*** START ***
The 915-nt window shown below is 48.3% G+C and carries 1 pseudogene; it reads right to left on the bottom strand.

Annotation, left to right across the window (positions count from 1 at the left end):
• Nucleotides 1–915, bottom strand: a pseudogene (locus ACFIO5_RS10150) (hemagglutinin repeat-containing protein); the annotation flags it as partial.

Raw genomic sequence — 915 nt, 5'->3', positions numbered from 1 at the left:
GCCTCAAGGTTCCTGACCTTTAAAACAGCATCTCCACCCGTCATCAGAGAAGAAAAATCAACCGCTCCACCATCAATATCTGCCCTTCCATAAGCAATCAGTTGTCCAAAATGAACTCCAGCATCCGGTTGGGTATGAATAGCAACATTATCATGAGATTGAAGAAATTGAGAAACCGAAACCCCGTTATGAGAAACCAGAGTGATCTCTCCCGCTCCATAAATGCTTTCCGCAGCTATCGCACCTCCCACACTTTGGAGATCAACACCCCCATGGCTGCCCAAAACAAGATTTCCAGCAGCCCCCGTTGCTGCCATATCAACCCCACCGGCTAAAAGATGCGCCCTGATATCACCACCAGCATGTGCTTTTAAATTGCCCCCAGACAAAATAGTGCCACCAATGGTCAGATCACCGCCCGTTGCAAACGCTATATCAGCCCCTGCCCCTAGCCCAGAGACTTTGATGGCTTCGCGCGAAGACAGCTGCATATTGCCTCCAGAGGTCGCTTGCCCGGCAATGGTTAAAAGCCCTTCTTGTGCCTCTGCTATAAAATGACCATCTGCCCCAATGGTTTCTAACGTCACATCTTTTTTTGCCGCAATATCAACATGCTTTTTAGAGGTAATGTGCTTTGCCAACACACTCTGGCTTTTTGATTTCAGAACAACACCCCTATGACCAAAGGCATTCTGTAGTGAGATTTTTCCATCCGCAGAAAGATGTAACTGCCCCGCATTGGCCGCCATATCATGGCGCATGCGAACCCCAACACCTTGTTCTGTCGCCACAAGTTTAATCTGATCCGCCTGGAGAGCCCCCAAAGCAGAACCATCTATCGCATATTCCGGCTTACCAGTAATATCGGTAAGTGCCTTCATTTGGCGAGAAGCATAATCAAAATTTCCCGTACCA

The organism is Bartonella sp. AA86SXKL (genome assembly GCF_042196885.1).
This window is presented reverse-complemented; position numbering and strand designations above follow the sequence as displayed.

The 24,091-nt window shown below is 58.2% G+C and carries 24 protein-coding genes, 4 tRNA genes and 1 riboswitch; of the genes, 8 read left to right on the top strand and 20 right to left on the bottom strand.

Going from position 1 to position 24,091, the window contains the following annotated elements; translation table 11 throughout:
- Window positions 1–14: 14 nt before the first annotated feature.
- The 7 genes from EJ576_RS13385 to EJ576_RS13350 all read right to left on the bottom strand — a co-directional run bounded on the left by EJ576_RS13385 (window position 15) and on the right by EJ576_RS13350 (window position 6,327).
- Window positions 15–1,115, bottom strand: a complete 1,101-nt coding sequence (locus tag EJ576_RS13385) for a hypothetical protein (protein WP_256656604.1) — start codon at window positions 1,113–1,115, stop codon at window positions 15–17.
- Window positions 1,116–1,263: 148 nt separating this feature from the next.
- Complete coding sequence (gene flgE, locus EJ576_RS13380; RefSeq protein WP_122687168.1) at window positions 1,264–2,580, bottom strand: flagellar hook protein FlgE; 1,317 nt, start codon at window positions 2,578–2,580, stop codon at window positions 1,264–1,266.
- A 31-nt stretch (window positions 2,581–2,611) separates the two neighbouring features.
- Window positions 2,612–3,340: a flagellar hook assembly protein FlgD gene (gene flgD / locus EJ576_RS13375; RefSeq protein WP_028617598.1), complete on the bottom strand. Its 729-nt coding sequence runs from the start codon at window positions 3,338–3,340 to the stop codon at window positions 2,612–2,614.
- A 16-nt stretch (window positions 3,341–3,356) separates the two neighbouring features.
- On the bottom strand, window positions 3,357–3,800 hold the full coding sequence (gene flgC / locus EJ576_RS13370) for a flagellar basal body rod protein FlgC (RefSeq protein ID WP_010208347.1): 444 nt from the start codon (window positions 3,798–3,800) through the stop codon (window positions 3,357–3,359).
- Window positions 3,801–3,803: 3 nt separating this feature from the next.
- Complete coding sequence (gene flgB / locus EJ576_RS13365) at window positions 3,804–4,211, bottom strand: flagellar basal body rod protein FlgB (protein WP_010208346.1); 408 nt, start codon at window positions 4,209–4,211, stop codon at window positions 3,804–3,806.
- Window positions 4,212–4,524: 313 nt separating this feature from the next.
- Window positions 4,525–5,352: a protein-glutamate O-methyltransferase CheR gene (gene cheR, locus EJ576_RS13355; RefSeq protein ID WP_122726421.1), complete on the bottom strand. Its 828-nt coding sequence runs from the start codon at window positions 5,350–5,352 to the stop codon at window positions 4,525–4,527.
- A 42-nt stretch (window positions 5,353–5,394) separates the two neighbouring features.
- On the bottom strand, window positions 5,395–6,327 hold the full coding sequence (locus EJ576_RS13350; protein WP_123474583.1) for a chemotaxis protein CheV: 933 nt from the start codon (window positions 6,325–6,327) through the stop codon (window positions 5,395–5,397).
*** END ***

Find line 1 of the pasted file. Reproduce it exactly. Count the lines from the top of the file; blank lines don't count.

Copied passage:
The 915-nt window shown below is 48.3% G+C and carries 1 pseudogene; it reads right to left on the bottom strand.